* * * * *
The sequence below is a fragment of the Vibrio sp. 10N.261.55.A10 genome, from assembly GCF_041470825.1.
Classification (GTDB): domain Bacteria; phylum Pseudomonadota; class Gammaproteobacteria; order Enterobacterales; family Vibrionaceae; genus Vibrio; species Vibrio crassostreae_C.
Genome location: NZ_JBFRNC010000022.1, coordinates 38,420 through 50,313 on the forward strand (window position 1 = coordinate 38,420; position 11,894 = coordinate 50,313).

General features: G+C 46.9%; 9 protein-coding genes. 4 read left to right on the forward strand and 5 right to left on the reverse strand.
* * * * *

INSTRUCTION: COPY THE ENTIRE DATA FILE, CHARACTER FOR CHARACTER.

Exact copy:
The sequence below is a fragment of the Vibrio sp. 10N.261.55.A10 genome, from assembly GCF_041470825.1.
Classification (GTDB): domain Bacteria; phylum Pseudomonadota; class Gammaproteobacteria; order Enterobacterales; family Vibrionaceae; genus Vibrio; species Vibrio crassostreae_C.
Genome location: NZ_JBFRNC010000022.1, coordinates 38,420 through 50,313 on the forward strand (window position 1 = coordinate 38,420; position 11,894 = coordinate 50,313).

General features: G+C 46.9%; 9 protein-coding genes. 4 read left to right on the forward strand and 5 right to left on the reverse strand.